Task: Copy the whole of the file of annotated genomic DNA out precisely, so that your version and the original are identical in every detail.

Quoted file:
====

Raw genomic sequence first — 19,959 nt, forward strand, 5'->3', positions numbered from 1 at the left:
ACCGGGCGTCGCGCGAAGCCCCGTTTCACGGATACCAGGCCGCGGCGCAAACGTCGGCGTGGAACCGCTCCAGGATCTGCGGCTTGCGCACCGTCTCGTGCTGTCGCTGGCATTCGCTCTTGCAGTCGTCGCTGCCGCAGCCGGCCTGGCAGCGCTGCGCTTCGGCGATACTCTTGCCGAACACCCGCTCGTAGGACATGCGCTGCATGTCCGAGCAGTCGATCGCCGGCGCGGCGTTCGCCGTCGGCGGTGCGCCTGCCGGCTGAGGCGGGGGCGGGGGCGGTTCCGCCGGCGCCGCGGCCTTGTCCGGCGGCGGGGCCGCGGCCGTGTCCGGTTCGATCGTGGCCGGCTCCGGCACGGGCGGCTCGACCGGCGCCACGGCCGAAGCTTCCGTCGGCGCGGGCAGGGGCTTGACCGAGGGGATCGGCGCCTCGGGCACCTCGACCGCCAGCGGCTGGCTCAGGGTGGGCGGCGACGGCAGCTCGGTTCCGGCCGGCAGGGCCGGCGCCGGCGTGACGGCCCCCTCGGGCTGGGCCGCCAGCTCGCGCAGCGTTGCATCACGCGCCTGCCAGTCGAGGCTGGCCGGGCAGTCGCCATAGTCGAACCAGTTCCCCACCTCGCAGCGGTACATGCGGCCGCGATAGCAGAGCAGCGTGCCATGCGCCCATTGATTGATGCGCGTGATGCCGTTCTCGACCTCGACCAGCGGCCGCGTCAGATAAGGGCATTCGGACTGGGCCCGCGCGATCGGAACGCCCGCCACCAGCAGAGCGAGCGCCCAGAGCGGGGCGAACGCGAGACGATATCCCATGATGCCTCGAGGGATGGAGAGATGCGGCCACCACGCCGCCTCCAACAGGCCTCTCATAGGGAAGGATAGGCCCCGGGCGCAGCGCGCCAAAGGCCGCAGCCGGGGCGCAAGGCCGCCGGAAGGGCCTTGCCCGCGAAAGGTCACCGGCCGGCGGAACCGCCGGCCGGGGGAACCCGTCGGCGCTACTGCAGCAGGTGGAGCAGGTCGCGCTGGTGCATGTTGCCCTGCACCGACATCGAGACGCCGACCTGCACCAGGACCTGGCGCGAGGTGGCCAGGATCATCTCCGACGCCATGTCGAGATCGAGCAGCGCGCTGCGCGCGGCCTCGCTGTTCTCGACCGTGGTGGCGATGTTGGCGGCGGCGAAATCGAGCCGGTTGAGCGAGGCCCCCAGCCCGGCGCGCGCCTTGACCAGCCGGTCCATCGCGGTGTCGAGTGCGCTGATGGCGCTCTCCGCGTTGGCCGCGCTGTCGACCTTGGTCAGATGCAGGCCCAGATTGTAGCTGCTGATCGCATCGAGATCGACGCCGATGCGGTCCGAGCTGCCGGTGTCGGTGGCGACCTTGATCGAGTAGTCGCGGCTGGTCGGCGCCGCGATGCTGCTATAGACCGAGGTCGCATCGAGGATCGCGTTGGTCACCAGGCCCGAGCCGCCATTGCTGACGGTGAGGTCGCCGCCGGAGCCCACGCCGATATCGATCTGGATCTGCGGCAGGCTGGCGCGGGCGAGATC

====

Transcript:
Raw genomic sequence first — 19,959 nt, forward strand, 5'->3', positions numbered from 1 at the left:
ACCGGGCGTCGCGCGAAGCCCCGTTTCACGGATACCAGGCCGCGGCGCAAACGTCGGCGTGGAACCGCTCCAGGATCTGCGGCTTGCGCACCGTCTCGTGCTGTCGCTGGCATTCGCTCTTGCAGTCGTCGCTGCCGCAGCCGGCCTGGCAGCGCTGCGCTTCGGCGATACTCTTGCCGAACACCCGCTCGTAGGACATGCGCTGCATGTCCGAGCAGTCGATCGCCGGCGCGGCGTTCGCCGTCGGCGGTGCGCCTGCCGGCTGAGGCGGGGGCGGGGGCGGTTCCGCCGGCGCCGCGGCCTTGTCCGGCGGCGGGGCCGCGGCCGTGTCCGGTTCGATCGTGGCCGGCTCCGGCACGGGCGGCTCGACCGGCGCCACGGCCGAAGCTTCCGTCGGCGCGGGCAGGGGCTTGACCGAGGGGATCGGCGCCTCGGGCACCTCGACCGCCAGCGGCTGGCTCAGGGTGGGCGGCGACGGCAGCTCGGTTCCGGCCGGCAGGGCCGGCGCCGGCGTGACGGCCCCCTCGGGCTGGGCCGCCAGCTCGCGCAGCGTTGCATCACGCGCCTGCCAGTCGAGGCTGGCCGGGCAGTCGCCATAGTCGAACCAGTTCCCCACCTCGCAGCGGTACATGCGGCCGCGATAGCAGAGCAGCGTGCCATGCGCCCATTGATTGATGCGCGTGATGCCGTTCTCGACCTCGACCAGCGGCCGCGTCAGATAAGGGCATTCGGACTGGGCCCGCGCGATCGGAACGCCCGCCACCAGCAGAGCGAGCGCCCAGAGCGGGGCGAACGCGAGACGATATCCCATGATGCCTCGAGGGATGGAGAGATGCGGCCACCACGCCGCCTCCAACAGGCCTCTCATAGGGAAGGATAGGCCCCGGGCGCAGCGCGCCAAAGGCCGCAGCCGGGGCGCAAGGCCGCCGGAAGGGCCTTGCCCGCGAAAGGTCACCGGCCGGCGGAACCGCCGGCCGGGGGAACCCGTCGGCGCTACTGCAGCAGGTGGAGCAGGTCGCGCTGGTGCATGTTGCCCTGCACCGACATCGAGACGCCGACCTGCACCAGGACCTGGCGCGAGGTGGCCAGGATCATCTCCGACGCCATGTCGAGATCGAGCAGCGCGCTGCGCGCGGCCTCGCTGTTCTCGACCGTGGTGGCGATGTTGGCGGCGGCGAAATCGAGCCGGTTGAGCGAGGCCCCCAGCCCGGCGCGCGCCTTGACCAGCCGGTCCATCGCGGTGTCGAGTGCGCTGATGGCGCTCTCCGCGTTGGCCGCGCTGTCGACCTTGGTCAGATGCAGGCCCAGATTGTAGCTGCTGATCGCATCGAGATCGACGCCGATGCGGTCCGAGCTGCCGGTGTCGGTGGCGACCTTGATCGAGTAGTCGCGGCTGGTCGGCGCCGCGATGCTGCTATAGACCGAGGTCGCATCGAGGATCGCGTTGGTCACCAGGCCCGAGCCGCCATTGCTGACGGTGAGGTCGCCGCCGGAGCCCACGCCGATATCGATCTGGATCTGCGGCAGGCTGGCGCGGGCGAGATC